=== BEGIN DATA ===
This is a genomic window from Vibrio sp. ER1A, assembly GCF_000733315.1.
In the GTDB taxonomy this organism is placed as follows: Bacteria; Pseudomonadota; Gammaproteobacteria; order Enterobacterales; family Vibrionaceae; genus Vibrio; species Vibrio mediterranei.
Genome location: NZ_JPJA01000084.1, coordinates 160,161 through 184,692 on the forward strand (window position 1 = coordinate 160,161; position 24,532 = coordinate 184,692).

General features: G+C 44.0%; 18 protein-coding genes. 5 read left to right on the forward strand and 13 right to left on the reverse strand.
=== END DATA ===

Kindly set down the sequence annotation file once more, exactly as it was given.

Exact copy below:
This is a genomic window from Vibrio sp. ER1A, assembly GCF_000733315.1.
In the GTDB taxonomy this organism is placed as follows: Bacteria; Pseudomonadota; Gammaproteobacteria; order Enterobacterales; family Vibrionaceae; genus Vibrio; species Vibrio mediterranei.
Genome location: NZ_JPJA01000084.1, coordinates 160,161 through 184,692 on the forward strand (window position 1 = coordinate 160,161; position 24,532 = coordinate 184,692).

General features: G+C 44.0%; 18 protein-coding genes. 5 read left to right on the forward strand and 13 right to left on the reverse strand.